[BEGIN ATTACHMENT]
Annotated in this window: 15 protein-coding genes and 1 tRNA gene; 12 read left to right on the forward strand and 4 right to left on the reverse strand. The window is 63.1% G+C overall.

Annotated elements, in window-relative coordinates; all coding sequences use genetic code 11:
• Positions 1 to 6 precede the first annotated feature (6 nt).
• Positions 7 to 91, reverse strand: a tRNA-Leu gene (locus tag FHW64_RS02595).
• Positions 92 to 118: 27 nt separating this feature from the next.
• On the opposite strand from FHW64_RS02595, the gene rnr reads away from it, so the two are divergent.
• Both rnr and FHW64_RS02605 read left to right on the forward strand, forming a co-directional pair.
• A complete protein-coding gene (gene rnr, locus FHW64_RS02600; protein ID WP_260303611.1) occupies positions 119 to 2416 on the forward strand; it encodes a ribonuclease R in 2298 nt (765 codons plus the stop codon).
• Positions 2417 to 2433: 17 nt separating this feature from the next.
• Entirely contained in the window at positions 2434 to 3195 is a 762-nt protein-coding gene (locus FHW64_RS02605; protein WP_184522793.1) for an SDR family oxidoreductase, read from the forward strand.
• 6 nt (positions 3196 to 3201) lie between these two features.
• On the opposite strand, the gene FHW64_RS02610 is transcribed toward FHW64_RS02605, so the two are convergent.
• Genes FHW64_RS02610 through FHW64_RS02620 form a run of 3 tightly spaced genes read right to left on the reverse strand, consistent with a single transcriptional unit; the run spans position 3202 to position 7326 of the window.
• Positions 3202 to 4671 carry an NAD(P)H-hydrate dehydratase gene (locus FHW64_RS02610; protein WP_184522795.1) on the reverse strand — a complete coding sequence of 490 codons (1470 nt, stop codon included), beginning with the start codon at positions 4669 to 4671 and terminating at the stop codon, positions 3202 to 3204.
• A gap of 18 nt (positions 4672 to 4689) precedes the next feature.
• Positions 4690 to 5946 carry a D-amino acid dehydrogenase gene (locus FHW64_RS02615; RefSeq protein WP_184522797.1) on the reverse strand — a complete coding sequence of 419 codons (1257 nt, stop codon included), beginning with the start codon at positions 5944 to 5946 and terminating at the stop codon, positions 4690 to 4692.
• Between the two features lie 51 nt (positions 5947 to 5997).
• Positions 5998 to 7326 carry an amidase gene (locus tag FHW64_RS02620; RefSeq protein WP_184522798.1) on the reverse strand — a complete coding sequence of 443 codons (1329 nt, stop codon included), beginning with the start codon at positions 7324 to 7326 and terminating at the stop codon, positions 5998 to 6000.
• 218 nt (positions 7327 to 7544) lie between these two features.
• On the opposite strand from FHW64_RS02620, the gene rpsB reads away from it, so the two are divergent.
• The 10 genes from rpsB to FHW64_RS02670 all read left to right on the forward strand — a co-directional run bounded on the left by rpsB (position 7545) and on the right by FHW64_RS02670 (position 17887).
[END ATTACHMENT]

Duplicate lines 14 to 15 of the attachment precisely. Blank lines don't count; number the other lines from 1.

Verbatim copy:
• Positions 3202 to 4671 carry an NAD(P)H-hydrate dehydratase gene (locus FHW64_RS02610; protein WP_184522795.1) on the reverse strand — a complete coding sequence of 490 codons (1470 nt, stop codon included), beginning with the start codon at positions 4669 to 4671 and terminating at the stop codon, positions 3202 to 3204.
• A gap of 18 nt (positions 4672 to 4689) precedes the next feature.